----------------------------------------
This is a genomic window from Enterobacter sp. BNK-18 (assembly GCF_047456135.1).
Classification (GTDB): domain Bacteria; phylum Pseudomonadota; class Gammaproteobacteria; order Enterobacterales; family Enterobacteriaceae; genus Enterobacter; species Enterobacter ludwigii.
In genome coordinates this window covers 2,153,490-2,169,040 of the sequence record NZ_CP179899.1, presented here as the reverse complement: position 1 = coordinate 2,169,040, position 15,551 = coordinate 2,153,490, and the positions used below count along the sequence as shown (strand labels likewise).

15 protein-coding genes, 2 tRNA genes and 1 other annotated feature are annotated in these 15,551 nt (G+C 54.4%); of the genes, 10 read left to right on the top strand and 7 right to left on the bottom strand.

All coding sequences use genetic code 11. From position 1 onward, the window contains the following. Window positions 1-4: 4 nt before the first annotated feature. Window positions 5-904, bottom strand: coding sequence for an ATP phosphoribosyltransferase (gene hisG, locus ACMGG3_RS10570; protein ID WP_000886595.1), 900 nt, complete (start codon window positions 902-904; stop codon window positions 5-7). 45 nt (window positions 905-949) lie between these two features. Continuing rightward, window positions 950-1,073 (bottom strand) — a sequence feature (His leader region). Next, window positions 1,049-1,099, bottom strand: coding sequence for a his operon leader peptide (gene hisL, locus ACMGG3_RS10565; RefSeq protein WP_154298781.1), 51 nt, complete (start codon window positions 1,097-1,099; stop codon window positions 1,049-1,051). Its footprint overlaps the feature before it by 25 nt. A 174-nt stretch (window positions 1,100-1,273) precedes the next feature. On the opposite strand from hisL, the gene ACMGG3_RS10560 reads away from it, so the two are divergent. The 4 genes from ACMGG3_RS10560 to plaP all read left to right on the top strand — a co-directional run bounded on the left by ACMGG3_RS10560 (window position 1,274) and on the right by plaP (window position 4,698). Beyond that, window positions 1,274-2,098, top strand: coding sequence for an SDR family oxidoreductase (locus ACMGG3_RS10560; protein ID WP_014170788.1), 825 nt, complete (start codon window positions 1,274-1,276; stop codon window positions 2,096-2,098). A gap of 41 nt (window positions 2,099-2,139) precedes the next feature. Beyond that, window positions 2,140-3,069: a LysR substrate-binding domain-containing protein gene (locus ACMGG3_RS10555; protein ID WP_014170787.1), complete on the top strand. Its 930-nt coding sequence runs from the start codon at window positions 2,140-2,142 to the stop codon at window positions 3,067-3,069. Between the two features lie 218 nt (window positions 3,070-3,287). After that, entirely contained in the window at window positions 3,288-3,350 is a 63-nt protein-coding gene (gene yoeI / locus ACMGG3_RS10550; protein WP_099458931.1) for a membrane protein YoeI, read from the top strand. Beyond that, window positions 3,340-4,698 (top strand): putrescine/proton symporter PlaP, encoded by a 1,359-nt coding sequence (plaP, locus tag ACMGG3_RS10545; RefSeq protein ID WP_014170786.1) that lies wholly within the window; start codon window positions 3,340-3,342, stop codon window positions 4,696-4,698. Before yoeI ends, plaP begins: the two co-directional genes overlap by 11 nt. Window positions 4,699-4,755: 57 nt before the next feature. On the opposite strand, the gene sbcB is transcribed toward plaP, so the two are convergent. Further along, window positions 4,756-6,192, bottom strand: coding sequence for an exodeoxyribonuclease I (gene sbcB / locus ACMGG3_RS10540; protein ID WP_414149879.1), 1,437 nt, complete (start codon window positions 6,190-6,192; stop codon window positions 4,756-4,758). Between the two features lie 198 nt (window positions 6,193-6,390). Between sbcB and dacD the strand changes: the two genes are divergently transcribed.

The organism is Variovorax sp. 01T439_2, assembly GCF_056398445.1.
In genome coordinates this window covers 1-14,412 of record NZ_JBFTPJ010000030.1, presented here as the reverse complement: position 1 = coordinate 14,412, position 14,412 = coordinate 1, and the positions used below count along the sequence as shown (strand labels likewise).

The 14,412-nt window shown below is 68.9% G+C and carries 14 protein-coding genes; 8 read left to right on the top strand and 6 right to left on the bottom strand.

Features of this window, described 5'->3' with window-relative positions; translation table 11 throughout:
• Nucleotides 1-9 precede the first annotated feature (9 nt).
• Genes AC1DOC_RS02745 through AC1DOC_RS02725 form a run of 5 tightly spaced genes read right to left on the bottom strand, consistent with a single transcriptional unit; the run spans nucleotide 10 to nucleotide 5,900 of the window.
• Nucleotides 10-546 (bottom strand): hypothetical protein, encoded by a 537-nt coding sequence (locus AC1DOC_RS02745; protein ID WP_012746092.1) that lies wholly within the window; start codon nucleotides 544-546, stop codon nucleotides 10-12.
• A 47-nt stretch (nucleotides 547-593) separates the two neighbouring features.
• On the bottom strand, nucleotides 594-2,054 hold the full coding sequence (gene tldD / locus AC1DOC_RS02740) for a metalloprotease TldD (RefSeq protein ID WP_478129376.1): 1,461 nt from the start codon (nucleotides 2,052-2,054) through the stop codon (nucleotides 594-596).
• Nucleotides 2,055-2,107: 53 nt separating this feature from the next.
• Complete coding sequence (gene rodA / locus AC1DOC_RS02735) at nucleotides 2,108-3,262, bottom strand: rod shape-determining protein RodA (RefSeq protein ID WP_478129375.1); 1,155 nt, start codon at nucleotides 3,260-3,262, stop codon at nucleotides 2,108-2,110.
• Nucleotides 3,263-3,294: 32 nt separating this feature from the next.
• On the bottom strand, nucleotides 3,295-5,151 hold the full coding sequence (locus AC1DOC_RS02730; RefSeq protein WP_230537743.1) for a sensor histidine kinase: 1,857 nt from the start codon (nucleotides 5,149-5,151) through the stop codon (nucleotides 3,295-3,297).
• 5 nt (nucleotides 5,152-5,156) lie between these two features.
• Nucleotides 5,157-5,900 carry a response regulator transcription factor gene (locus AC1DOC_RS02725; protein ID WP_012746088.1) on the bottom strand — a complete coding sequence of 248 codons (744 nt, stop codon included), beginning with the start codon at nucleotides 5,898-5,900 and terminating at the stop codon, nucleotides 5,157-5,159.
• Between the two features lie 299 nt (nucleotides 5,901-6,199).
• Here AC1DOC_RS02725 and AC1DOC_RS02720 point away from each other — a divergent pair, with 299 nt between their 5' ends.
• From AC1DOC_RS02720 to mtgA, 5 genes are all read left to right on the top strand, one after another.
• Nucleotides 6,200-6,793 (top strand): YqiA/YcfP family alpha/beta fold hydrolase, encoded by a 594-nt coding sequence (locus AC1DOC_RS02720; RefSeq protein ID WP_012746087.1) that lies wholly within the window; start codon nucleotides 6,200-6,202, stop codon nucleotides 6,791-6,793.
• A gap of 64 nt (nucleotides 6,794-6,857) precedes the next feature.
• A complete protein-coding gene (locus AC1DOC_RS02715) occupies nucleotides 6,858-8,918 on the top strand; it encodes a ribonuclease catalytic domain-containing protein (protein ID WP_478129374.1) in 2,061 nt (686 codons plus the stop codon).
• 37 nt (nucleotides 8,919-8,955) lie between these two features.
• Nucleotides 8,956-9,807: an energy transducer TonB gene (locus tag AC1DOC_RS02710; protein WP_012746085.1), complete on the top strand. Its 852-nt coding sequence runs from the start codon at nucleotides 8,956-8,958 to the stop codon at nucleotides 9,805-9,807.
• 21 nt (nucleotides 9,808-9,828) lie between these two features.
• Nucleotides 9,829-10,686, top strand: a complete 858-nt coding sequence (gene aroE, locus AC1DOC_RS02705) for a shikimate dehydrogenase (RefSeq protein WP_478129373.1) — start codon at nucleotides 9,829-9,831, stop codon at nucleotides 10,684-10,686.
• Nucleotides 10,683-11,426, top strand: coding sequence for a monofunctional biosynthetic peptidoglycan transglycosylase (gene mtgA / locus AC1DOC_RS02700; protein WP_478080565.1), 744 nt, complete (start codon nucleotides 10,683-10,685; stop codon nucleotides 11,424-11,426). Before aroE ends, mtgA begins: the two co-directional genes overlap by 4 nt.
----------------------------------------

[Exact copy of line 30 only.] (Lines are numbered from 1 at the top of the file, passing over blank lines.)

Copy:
• Nucleotides 9,829-10,686, top strand: a complete 858-nt coding sequence (gene aroE, locus AC1DOC_RS02705) for a shikimate dehydrogenase (RefSeq protein WP_478129373.1) — start codon at nucleotides 9,829-9,831, stop codon at nucleotides 10,684-10,686.